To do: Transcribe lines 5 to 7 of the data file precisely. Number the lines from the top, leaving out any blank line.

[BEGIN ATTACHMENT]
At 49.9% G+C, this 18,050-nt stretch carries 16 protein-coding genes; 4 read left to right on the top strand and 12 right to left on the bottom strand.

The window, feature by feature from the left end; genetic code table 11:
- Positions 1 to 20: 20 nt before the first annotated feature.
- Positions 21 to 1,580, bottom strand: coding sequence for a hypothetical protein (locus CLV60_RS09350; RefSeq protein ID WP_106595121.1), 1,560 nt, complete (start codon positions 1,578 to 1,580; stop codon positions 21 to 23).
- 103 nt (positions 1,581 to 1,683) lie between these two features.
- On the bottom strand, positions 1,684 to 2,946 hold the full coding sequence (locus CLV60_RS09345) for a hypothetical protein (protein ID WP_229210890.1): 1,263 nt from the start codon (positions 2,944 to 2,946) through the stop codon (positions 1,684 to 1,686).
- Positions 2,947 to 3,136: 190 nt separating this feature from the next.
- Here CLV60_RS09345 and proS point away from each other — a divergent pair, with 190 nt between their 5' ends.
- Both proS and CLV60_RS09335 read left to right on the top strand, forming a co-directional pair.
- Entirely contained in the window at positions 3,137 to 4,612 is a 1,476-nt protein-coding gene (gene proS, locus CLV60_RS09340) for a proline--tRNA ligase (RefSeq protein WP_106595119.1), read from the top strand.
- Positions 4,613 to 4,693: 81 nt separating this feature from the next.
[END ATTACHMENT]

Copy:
- 103 nt (positions 1,581 to 1,683) lie between these two features.
- On the bottom strand, positions 1,684 to 2,946 hold the full coding sequence (locus CLV60_RS09345) for a hypothetical protein (protein ID WP_229210890.1): 1,263 nt from the start codon (positions 2,944 to 2,946) through the stop codon (positions 1,684 to 1,686).
- Positions 2,947 to 3,136: 190 nt separating this feature from the next.